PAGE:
A little historical background on grandfather clocks:
The history of the clocks
In 1656, a Dutchman by the name of Christian Huygens had the idea to use a weighted pendulum to drive clocks. Unfortunately, his original designs left something to be desired, as the potential of a pendulum as a timekeeping element was undermined by its own tendency to be slightly inaccurate.
This inaccuracy was due to the face that long pendulums, which were more accurate than short ones, and also inflicted less wear on the clock’s inner workings due to slower swing speeds, would swing too wide to be cased neatly inside of a wooden clock.
This meant that shorter pendulums would have to be used, requiring more frequent windings and also reducing the accuracy with which clock owners could depend on their clocks.
Luckily, about 15 years later an ‘anchor escapement’ was developed by England’s own Robert Hook that could be used in conjunction with the pendulum to keep more accurate time. The escapement helped t limit the necessary swing of a long pendulum to just a few degrees, which allowed it to fit into the tall, narrow housings we know today. At this point, what we know and recognize as the grandfather clock was officially born.
Over time, more and more of the characteristics we associate with grandfather clocks were born. The characteristic white face, for example, wasn’t introduced until 1772 by a company from Birmingham. Like other elements of the ornate grandfather clocks we know today, these clocks began as quite simple affairs, where elements were meant to be practical rather than pretty to look at.
In time, however, clocks created for those of higher status quickly came to bear intricate designs in their wooden casings. Additionally, the white dial came to house pictures and illustrations, such as birds, flowers, and other often nature-themed imagery.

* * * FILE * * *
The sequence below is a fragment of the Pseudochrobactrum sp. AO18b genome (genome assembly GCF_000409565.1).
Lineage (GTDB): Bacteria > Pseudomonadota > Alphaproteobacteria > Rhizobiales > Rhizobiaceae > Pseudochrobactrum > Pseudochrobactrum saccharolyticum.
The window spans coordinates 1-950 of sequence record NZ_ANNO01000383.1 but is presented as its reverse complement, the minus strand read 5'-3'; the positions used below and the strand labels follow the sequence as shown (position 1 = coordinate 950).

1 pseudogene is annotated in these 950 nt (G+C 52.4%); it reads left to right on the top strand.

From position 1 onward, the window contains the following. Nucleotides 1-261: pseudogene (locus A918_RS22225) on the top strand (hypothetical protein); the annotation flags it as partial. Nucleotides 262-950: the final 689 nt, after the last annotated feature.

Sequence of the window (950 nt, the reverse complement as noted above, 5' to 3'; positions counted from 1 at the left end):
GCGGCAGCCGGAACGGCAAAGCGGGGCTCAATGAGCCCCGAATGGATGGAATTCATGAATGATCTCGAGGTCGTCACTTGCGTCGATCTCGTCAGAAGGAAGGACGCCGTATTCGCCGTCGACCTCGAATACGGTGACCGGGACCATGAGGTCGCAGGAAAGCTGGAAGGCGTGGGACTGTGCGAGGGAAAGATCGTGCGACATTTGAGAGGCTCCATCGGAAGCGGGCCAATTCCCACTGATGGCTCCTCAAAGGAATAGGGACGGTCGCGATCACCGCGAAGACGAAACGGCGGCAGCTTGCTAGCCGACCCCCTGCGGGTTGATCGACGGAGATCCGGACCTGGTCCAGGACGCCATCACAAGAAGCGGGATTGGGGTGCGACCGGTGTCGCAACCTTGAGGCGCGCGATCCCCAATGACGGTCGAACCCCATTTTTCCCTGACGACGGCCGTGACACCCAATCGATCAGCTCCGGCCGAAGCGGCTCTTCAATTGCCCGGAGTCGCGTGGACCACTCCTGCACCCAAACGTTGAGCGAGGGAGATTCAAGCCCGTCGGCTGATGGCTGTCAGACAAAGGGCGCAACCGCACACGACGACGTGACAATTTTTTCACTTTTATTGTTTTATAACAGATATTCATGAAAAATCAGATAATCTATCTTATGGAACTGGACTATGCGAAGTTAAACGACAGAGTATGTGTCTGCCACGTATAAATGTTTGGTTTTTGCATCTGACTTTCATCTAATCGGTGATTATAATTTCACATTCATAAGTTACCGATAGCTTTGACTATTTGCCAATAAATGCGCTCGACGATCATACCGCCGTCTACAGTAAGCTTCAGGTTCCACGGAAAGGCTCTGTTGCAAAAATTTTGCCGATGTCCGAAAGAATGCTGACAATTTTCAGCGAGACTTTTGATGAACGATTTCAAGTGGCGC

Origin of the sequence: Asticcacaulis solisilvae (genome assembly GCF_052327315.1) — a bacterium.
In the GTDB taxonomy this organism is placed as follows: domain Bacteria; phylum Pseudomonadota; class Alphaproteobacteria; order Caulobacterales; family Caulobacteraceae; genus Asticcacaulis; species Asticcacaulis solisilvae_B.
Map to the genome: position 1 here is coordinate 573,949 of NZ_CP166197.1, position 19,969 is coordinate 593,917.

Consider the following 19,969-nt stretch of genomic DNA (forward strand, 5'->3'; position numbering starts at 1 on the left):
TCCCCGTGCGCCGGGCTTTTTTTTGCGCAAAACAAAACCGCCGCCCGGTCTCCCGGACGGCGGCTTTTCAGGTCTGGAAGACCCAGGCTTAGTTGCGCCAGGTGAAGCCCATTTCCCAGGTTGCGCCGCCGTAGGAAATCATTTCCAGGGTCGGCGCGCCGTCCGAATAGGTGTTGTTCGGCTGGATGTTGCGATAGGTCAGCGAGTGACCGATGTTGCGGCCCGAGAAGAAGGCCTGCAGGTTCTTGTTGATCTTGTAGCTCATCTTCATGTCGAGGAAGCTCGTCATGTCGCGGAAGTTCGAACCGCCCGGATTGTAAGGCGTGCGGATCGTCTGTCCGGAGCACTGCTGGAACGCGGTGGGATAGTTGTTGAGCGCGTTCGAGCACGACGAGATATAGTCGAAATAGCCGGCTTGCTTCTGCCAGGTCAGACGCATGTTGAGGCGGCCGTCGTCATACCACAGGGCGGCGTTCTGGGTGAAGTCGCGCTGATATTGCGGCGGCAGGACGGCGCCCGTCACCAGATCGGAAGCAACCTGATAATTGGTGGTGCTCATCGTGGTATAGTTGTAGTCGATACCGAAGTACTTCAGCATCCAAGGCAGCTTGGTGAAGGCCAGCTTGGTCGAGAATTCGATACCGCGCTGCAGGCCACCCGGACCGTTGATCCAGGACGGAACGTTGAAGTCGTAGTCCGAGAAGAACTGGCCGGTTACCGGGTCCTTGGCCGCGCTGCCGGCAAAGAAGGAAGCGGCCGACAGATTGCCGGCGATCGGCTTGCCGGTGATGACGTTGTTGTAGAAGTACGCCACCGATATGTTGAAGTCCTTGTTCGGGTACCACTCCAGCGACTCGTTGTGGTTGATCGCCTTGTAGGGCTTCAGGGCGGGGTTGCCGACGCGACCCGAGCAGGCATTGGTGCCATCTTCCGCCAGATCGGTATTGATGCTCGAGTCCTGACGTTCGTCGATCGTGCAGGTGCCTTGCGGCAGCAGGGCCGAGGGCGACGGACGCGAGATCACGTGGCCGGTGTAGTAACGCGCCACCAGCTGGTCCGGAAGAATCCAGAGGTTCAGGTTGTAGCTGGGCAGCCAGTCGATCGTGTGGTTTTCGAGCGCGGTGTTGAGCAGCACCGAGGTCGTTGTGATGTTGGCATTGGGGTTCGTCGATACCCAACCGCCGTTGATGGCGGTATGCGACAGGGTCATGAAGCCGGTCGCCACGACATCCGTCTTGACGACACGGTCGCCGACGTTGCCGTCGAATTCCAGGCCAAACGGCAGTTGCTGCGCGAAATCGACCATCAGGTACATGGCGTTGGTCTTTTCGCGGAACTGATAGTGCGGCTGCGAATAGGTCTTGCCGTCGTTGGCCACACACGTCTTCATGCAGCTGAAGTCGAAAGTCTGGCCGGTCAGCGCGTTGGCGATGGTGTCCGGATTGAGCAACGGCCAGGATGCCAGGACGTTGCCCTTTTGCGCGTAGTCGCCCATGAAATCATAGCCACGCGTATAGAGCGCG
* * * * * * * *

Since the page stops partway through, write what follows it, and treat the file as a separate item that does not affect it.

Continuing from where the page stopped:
At the time, these clocks rose to prominence as the most accurate time keeping devices available, and quickly became known as the standard in homes and especially in professional business settings. Originally, these clocks were generally available in one of two configurations, the eight day or the one day (more accurately, 30 hours) setups. The former had to be wound just once per week, but was generally more expensive, while the latter required winding every single day to keep running.
Originally, grandfather clocks were known simply as ‘long-case clocks’, a name that has significantly less character but perhaps more descriptive power than the one we use today.
The name Grandfather Clock was actually not popularized until the 1870’s. American songwriter Henry Clay Work found himself in England for a visit, and was booked to stay at the George Hotel in Yorkshire.
Upon entering the lobby of the hotel, he noticed a click that wasn’t actually running and asked the hotel staff why they kept it around, or at least why they hadn’t had it fixed. The staff told Work a story about how the hotel’s founders’ deaths seemed to coincide with the decline of the clock. When the first brother died, the clock began to lose time, when the second brother died, it stopped completely.
Whatever the truth of the matter, Work took a fancy to the story and wrote a song about it, called ‘My Grandfather’s Clock.’